Dhiraagu begins internet porn censorship?

It seems that Dhiraagu, the "largest" ISP in the Maldives, has begun to enforce censorship on pornographic websites. Random checks so far indicate that this is in effect for all forms of internet access via Dhiraagu. This block, which began a few days ago, is quite monumental given that so far no ISP in the Maldives has been known to enforce any form of content filtering or censorship other than site-specific access bans on a handful of political websites critical of the current government and its leaders.

Maldives, which officially lauds itself as a 100% Muslim country, has maintained strict bans on import of any sort of pornographic material into the country and enforces it through screening at the Male' International Airport, checks aboard marine vessels and via inspections at the Post Office. The ban does extend to the digital world and there has been atleast one person who has been prosecuted for the access and possession of digital porn. However, the enforcement component of this law does not seem to have been mandated to the ISPs operating in the country as such material has typically been freely accessible. Also, interestingly, partial proxy logs has previously suggested that as high as 70% of internet data flowing in the country may constitute of such material at times.

To me, this is a sudden interesting twist in the story of the Internet in the Maldives and one that needs to be monitored and debated. Internet has been the last remaining oasis of freedom of speech and expression in the Maldives with users expressing themselves unbound, taking part in unhindered debates and engaging in other activities that would typically land serious jail time if done in the “real” world. Internet has also been the only avenue for people to get access to a wide variety of intellectual material - stuff that typically are beyond easy access because of the poor state of our libraries and bookshops and stuff that are beyond access due to strict import laws. If this porn censorship signals the beginning of a wider campaign to block particular content then the freedom that most internet lovers has enjoyed so far may about to be hurled into oblivion.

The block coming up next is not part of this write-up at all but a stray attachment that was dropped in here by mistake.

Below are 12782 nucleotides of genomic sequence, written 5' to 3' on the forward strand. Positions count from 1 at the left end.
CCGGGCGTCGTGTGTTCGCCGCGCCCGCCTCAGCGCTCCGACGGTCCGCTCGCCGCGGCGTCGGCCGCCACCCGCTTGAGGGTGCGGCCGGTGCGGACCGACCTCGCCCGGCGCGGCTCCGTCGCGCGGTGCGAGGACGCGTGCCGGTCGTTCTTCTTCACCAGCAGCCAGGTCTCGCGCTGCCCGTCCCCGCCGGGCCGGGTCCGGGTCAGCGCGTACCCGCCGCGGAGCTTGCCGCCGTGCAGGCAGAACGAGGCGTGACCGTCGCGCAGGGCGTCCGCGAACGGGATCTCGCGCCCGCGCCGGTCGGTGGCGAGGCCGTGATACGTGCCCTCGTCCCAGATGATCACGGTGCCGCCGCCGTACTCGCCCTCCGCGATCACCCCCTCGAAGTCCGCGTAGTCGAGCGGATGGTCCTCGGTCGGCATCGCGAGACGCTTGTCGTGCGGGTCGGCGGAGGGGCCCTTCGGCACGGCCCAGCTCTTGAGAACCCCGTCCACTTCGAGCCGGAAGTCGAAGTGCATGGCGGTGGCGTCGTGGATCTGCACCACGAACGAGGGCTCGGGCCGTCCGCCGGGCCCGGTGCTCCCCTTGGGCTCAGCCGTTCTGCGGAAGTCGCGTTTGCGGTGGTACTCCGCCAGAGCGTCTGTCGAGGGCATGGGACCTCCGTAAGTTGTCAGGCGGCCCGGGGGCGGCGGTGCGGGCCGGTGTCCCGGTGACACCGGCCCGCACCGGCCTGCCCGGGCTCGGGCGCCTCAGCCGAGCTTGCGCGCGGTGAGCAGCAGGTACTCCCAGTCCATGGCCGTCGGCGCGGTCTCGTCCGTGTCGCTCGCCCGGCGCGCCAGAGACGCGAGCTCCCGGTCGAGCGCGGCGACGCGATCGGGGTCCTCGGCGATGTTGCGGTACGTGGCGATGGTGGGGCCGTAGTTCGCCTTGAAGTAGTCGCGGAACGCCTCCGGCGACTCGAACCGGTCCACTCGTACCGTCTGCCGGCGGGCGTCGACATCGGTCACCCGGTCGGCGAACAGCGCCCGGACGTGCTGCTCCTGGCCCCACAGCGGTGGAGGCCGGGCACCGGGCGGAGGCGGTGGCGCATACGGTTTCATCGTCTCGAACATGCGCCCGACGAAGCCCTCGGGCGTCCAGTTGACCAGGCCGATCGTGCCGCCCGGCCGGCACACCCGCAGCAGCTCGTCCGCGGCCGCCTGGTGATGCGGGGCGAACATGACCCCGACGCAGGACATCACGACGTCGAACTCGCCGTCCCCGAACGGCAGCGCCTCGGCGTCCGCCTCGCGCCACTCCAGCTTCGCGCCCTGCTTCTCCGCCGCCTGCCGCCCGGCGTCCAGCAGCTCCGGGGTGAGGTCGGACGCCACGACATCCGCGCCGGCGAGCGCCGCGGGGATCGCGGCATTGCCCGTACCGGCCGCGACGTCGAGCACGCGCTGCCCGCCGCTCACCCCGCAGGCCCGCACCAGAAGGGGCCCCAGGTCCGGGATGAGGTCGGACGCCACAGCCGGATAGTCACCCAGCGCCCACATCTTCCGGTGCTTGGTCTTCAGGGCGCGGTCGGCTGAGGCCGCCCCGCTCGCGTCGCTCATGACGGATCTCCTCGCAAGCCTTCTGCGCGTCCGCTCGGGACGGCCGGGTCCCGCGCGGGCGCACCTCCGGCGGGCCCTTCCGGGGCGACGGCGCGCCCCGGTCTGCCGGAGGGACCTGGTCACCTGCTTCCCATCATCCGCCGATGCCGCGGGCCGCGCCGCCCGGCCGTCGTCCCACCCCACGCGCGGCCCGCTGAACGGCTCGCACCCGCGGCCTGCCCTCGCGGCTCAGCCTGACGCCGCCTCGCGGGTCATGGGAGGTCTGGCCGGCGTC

However, these might be purely paranoid postulations on my part (and I so hope they are!), especially given that Dhiraagu has made no statement about such actions added to the fact that the service from other ISP, Focus Infocom, seems to not have followed suit. A friend at Dhiraagu has suggested that this ban be not official but rather have to do with a mere (temporary) technical re-routing of data through proxies typically intended for use on special connections provided to educational institutions which do carry content filtering for "inappropriate" material.

I might not be arsed enough to object to porn filtering but any more filtering and censorship than that and I object to it entirely – an objection that includes the current access bans on select political sites. Censorship on intellectual material bothers me enough to voice concern even if there is just the mere possibility of it...

PS: Here is a non-exhaustive, extremely tiny list of some of the explicit sites being blocked by Dhiraagu. It was created by an automatic crawler that I wrote to check sites for proxy-based censorship. The list is not meant for anything other than your amusement :-)

I, Dhiraagu proxy server

Now I know quite a few people would wet themselves on hearing of the dirty things one can do to Dhiraagu. I also know quite a few people would risk actually trying what I am about to narrate, so here I begin with a disclaimer.

Disclaimer: The information presented in this article is mostly for entertainment purposes and whatever educational value it may posses must be the result of some exotic butterfly flapping its wings under the canopy of the Amazon. At no time do I recommend you or any circus animals attempting these and consequently, I take no responsibility for your actions.